Jewish World Review Jan. 6, 2004 / 12 Teves, 5764
DES MOINES It is Fish in the Barrel time, that period in the world of politics when the candidates for president crowd together in one state. For the next two weeks that state is Iowa, which holds its presidential nominating caucuses on Jan. 19.
You might be wondering why Iowa is bothering to hold caucuses since Howard Dean has already won the Democratic nomination
Well, the media got together and decided that even though Dean is leading in the polls, leading in money contributed, leading in volunteers signed-up and leading in profiles done of his campaign manager, actual citizens ought to be allowed to vote.
It is a nostalgia thing, I guess. Once upon a time in America the outcomes of elections where not known months in advance. (Back when George Washington promised wooden teeth to all Americans as part of his national health care plan citizens had to wait months and months for the votes, some of them on pieces of bark, to be counted.)
So we are going to let people vote in Iowa, first because it is the democratic way and second because it allows us political reporters to stay in fancy hotels and order cashews from room service.
We also will write a few stories along the way with headlines like "Can Dean Be Stopped?" and "Who Can Stop Dean?" and "If Dean Does Get Stopped, Who Can Stop the Guy Who Stopped Him?"
Of the nine Democratic candidates for president, seven are competing in Iowa and it is possible to cover several of them in a single day. On Monday, for instance, some reporters woke up and drove out to a Dick Gephardt morning event and then drove over to a John Kerry luncheon speech and then to a John Edwards afternoon rally.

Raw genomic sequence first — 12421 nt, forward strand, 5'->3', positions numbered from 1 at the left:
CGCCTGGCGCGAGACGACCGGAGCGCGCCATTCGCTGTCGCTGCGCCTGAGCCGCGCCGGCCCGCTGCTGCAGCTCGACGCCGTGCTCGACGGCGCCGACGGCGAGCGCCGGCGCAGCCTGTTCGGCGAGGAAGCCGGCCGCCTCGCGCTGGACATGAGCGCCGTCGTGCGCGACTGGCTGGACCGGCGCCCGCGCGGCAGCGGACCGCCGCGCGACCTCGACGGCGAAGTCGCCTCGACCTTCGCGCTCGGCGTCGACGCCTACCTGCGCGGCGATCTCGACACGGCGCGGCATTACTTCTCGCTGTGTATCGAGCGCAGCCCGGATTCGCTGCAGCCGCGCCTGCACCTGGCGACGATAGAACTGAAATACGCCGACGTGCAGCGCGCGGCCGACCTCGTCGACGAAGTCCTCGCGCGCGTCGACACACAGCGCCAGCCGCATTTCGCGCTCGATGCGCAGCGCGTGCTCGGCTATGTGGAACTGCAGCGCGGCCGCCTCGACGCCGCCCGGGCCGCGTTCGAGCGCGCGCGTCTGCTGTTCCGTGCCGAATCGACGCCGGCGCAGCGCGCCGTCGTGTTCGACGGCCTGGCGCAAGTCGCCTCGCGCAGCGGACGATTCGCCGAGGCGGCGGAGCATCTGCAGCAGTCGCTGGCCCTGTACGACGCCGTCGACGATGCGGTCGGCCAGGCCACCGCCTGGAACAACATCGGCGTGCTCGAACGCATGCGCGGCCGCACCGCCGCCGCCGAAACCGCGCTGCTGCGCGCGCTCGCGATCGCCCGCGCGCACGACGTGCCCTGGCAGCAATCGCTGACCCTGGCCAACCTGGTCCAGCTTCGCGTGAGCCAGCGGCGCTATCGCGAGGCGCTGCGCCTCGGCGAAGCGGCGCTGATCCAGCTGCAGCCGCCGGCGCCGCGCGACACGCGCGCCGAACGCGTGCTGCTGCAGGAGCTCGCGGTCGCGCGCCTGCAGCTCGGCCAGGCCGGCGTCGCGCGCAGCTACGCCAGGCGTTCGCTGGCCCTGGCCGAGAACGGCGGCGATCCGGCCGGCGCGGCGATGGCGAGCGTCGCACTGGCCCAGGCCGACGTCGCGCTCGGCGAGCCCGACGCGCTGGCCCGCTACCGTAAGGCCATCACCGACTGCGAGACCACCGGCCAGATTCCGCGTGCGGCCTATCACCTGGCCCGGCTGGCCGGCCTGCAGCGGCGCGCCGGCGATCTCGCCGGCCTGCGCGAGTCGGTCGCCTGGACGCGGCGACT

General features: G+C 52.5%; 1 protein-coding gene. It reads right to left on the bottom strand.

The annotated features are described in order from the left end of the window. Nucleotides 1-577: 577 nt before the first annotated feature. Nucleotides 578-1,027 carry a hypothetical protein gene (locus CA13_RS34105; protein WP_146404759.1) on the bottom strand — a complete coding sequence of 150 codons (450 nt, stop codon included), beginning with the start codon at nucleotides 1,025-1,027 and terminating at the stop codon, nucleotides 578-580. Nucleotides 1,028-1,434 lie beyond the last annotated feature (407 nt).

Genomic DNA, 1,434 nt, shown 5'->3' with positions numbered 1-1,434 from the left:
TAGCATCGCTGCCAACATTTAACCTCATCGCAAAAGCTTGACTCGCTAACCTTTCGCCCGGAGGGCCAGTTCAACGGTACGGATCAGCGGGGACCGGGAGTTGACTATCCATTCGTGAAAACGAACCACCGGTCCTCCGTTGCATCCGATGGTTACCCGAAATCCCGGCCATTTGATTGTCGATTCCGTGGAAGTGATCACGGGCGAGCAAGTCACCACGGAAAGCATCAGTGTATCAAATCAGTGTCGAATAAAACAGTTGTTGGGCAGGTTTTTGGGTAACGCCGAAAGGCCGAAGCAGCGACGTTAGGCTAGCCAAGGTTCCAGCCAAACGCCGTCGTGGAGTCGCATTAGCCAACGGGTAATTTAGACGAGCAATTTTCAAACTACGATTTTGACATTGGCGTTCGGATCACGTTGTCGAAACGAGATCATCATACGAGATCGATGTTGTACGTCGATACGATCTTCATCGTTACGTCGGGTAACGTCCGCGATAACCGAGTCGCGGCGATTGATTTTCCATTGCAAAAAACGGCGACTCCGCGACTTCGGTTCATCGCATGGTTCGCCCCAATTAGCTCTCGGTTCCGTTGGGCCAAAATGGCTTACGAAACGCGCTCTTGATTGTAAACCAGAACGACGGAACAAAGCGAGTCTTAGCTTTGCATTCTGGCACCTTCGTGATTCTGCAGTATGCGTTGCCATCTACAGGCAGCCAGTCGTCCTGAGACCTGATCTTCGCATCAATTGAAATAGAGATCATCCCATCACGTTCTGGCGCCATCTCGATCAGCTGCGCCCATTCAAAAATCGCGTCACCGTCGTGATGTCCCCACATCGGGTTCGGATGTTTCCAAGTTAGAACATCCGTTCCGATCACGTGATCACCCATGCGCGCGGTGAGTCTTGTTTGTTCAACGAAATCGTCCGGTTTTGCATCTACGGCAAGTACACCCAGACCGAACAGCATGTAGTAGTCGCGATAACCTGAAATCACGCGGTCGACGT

At each event, reporters asked the candidate the same question: "Why aren't you Howard Dean and what are you going to do about it?"
My rule of thumb for covering candidates is easy: If their events are on the skywalk, I go and if they are not, I watch it on C-SPAN.
The skywalk is a climate-controlled walkway system that stretches miles through downtown Des Moines and allows you to go from building to building without ever breathing fresh air.
It is very popular because the fresh air on many days in winter here is below freezing. Hotels, restaurants and other businesses are all connected by the skywalk. NBC had a debate in Des Moines several weeks ago and while the debate was on the skywalk, NBC toyed with the idea of making reporters leave the skywalk, go outside and enter through a separate press entrance.
This idea lasted for about five minutes, as reporters expressed the opinion that leaving the skywalk is like leaving the womb: Yes, you may have to do it some day, but you don't have to be in a hurry about it.
As I type this, it is 5 degrees in Des Moines, with the low tonight expected to be minus 2.
Fortunately, Howard Dean's hotel is on the skywalk and I was able to walk over there on Sunday and interview him in the lobby. At the end of the interview, he invited me to follow him around for the rest of the day.
Follow him around as in "outside" as in "out in the fresh air" as in "off the skywalk."
So who says Dean is humorless?
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